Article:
Now, this tip applies to artists that use lines in their work (as I do with my illustrative style), as well as people looking to paint darks and shadows…
The background story – my mother, Diana Battle, is a very talented artist. She can paint beautifully in both oils and acrylics, and is also very confident in pastel and watercolour. The next two paintings (with their enlarged sections on the right) are by Mum.
She’s always told me there’s no need to use black straight out of the tube (in the actual painting, that is – it’s still ok to use it as an underpainting or base colour).
She’ll choose to use Paynes Grey (which is a very dark navy) or a dark mix of colours, but feels that black out of a tube, like Carbon or Mars Black, is too flat and uninteresting and unneccessary.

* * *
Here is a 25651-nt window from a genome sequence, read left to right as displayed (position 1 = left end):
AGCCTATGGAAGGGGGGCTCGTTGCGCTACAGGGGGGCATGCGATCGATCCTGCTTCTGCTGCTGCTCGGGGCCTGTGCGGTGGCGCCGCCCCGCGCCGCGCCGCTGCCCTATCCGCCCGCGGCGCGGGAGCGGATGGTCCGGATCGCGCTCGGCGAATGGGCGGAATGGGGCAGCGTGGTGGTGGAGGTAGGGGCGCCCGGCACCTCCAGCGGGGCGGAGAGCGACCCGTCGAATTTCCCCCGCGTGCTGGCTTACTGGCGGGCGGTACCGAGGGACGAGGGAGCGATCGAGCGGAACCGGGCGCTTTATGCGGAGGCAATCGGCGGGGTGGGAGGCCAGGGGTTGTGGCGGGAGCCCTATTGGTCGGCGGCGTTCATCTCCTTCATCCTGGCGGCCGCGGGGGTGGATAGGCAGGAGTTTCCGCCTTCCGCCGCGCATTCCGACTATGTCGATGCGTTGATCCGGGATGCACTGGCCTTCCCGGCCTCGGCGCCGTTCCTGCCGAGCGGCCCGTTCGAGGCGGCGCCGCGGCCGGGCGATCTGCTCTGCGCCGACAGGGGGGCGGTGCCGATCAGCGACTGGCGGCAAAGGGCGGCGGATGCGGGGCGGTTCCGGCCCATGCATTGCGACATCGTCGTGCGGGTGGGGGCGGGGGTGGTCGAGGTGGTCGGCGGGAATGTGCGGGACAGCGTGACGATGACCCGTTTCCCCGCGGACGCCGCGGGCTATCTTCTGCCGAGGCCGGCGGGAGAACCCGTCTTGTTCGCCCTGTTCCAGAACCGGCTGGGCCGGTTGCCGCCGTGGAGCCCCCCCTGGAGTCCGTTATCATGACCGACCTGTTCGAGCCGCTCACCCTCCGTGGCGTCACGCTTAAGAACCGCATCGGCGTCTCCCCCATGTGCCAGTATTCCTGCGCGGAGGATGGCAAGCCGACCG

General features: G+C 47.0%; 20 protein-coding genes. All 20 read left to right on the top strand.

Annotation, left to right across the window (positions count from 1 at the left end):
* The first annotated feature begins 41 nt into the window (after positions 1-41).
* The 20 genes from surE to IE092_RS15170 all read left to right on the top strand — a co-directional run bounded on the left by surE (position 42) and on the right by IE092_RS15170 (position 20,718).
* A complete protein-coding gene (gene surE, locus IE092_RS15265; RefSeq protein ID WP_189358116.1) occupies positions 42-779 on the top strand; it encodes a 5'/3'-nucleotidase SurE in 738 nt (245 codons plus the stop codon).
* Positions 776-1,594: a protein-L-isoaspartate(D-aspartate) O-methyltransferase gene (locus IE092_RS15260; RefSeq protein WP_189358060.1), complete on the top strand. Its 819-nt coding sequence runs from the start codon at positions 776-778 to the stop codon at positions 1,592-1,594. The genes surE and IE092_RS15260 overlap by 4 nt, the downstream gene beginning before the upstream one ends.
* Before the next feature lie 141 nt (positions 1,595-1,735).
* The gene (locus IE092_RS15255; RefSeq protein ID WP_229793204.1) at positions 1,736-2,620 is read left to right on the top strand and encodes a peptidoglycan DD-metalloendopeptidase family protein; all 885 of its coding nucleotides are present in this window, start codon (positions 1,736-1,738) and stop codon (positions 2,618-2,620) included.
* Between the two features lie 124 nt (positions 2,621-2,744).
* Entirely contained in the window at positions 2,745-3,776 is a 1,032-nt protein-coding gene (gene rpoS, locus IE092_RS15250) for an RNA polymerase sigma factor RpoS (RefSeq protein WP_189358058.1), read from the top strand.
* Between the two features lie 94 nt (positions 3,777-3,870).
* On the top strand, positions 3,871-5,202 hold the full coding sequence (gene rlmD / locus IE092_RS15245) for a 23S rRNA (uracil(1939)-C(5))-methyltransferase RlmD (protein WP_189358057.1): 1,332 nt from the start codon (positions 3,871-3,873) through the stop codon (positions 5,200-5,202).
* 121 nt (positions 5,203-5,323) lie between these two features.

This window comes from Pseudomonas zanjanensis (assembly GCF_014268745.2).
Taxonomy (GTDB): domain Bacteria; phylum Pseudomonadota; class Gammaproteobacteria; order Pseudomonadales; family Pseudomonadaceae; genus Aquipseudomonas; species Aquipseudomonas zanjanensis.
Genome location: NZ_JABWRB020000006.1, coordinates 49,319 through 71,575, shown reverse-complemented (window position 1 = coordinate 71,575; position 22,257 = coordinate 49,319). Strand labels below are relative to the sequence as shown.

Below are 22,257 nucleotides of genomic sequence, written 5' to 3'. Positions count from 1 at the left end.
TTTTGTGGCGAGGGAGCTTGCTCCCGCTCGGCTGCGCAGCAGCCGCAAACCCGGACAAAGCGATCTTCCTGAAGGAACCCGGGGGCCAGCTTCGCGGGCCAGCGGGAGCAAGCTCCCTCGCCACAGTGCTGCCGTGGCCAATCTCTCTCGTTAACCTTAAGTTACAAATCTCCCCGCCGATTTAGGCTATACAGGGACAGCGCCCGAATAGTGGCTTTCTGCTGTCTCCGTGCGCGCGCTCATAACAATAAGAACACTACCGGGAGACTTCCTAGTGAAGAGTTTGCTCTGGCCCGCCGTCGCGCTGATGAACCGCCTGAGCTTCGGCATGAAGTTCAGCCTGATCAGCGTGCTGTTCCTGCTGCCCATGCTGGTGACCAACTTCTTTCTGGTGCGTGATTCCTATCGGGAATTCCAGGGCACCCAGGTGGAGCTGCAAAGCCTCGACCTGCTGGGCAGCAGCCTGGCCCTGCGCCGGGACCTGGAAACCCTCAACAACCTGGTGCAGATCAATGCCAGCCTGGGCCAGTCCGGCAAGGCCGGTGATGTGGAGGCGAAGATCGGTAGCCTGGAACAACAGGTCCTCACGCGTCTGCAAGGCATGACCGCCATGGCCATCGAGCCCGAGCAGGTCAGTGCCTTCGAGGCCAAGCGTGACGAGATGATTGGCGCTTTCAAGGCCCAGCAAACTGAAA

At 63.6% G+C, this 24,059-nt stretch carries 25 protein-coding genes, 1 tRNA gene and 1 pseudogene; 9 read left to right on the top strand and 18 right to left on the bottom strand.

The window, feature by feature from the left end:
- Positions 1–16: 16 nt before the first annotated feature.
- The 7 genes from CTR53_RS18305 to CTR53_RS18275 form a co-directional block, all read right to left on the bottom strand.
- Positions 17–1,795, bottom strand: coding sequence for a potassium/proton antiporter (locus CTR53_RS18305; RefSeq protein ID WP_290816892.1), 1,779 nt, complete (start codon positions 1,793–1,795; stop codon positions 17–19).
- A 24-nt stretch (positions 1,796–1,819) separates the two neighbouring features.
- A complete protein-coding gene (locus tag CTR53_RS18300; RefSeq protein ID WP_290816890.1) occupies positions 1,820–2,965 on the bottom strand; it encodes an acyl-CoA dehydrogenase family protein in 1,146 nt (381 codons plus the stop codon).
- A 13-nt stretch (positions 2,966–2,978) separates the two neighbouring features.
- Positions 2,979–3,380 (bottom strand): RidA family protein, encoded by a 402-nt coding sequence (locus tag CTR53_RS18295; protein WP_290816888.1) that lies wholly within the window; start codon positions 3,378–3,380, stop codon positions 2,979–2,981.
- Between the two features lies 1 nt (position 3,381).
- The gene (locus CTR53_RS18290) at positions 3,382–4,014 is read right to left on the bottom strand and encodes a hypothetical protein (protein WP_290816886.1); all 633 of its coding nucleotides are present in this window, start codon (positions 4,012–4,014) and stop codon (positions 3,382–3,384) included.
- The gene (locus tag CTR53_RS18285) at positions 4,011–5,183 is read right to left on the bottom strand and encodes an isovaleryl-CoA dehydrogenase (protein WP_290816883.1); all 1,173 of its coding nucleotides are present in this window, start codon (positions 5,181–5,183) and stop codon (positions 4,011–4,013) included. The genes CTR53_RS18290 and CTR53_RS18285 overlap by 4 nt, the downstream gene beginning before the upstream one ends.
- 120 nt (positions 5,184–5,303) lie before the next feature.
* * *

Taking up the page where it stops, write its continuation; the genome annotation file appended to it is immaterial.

So the message is, that using a ‘black-substitute colour’ creates life in a painting, adding interest and movement. Here are three black-substitutes that I use often, compared to black, on the bottom right.
Now this tip definitely applies to a realistic-style of painting like Mum’s, but it’s something I also remember when painting murals – like this one here…
At a glance the lines look black, but they’re actually painted in Dioxazine Purple (which is my black-substitute of choice). Take a closer look.